Censorship is not a new reality to those in the climate change debate, especially for questioning mankind’s impact on the temperature. Media figures like NBC’s Chuck Todd and activists such as Robert F. Kennedy, Jr. have advocated censorship and imprisonment for dissenters from their dogma.
Censorship to squash opposing voices is now metastasizing on many issues like a societal cancer. As with other parts of the Constitution, the right to free speech is becoming a truism in America, i.e., it exists on paper but less and less in reality. This is because powerful tech monopolies are more brazen with the support of the political party they help elect to control the federal government.
U.S. Senator Chris Coons of Delaware and the indefatigable Representative Alexandria Ocasio-Cortez are the tip of the iceberg of politicians overtly in support of censorship. Last fall, Sen. Coons urged Twitter to clamp down on “climate denialism,” (i.e., anyone who challenges his view of climate Armageddon). AOC now wants to “figure out how we rein in our media environment so you just can’t spew disinformation and misinformation.”
Beware of any politician, Left or Right, wanting to “clamp down” viewpoints or “rein in” the media under the guise of stopping hate or preventing falsehoods. Rather, it is about quelling disagreement and opposition.
The answer to hate speech and disinformation is more speech and more information, not censorship or a cancel culture to threaten one’s job and livelihood. Rioting and pillaging also are no excuse to war against the First Amendment since there already are laws that should be enforced against what occurred last week at the U.S. Capitol and last summer in cities across the country.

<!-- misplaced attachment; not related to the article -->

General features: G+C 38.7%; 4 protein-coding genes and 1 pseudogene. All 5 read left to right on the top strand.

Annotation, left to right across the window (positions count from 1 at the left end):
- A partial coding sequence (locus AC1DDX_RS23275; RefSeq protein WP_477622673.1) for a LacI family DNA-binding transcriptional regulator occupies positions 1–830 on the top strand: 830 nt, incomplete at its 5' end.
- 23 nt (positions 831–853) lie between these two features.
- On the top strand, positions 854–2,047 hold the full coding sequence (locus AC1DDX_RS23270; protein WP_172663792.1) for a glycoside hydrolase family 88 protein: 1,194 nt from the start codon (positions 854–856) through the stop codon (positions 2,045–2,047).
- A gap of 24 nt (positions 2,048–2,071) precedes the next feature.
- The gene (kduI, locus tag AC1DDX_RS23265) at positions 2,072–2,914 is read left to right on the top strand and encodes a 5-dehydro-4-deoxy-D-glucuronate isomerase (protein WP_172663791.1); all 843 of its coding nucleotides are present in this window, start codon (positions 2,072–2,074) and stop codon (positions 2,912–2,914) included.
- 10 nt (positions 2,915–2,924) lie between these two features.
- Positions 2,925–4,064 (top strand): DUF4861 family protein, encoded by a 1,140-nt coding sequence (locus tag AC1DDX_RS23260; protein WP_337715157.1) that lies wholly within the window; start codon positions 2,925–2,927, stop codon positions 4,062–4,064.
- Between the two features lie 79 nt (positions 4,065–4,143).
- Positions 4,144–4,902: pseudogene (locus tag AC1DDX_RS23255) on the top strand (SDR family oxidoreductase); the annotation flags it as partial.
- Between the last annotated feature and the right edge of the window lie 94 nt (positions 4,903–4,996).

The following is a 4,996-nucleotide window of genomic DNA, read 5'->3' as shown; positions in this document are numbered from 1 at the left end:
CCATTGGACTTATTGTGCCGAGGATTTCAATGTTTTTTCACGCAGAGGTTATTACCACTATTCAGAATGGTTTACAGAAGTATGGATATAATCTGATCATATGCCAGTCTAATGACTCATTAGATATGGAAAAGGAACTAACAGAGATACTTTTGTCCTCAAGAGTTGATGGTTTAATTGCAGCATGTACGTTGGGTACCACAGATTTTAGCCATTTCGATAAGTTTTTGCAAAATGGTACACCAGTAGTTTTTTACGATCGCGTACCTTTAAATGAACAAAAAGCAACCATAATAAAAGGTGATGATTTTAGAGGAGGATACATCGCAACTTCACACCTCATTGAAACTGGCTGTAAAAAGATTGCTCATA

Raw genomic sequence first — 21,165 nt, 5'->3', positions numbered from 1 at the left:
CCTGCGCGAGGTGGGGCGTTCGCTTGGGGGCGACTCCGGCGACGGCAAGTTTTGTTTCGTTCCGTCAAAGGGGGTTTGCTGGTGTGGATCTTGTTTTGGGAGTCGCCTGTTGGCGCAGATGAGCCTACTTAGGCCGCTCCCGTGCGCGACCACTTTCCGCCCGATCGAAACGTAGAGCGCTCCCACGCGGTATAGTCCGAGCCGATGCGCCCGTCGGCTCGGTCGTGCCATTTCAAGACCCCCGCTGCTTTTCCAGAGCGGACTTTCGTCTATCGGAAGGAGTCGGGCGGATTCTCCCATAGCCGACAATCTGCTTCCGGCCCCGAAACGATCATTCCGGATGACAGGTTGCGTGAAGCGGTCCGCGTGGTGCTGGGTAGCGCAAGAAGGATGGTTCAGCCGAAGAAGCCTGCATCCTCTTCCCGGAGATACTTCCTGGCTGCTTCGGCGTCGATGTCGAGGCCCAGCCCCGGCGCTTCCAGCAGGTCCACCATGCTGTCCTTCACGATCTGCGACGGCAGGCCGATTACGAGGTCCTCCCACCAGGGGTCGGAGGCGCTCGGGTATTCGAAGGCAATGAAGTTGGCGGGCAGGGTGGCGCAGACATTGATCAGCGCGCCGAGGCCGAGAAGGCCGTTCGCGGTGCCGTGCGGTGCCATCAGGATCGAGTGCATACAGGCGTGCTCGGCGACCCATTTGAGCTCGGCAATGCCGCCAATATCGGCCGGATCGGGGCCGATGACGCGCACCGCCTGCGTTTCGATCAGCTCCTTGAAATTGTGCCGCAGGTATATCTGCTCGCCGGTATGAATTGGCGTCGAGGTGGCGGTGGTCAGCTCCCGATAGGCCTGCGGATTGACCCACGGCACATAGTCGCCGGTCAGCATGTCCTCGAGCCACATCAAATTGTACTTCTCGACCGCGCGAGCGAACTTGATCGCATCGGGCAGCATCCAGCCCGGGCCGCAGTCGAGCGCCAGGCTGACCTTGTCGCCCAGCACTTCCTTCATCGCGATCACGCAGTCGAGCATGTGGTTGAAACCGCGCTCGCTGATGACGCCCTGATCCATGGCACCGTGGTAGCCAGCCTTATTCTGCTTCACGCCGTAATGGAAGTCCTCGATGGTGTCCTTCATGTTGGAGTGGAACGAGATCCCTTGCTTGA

Joseph R. Biden, Jr., is no Theodore Roosevelt, though few presidents were at his level. Mr. Biden will be the oldest president the moment he says, “So help me God” next week, and likely serves one term. He also could be a courageous and historic figure if he followed the example of T.R. and lead a break-up of the tech monopolies. Unfortunately, Biden is a huge beneficiary of Big Tech and nothing in his 48 years as a D.C fixture suggests he has political valor for reform.
I wish President Joe Biden well, and hope he can get beyond the present-day acrimony and his comfort zone to build a positive legacy. That won’t come from expanding “Green energy,” but by reaffirming and strengthening speech and other threatened liberties that are the birthright of every American.
Peter Murphy is Senior Fellow at CFACT. He has researched and advocated for a variety of policy issues, including education reform and fiscal policy, both in the non-profit sector and in government in the administration of former New York Governor George Pataki. He previously wrote and edited The Chalkboard weblog for the NY Charter Schools Association, and has been published in numerous media outlets, including The Hill, New York Post, Washington Times and the Wall Street Journal. Twitter: @PeterMurphy26 Website: https://www.petermurphylgs.com/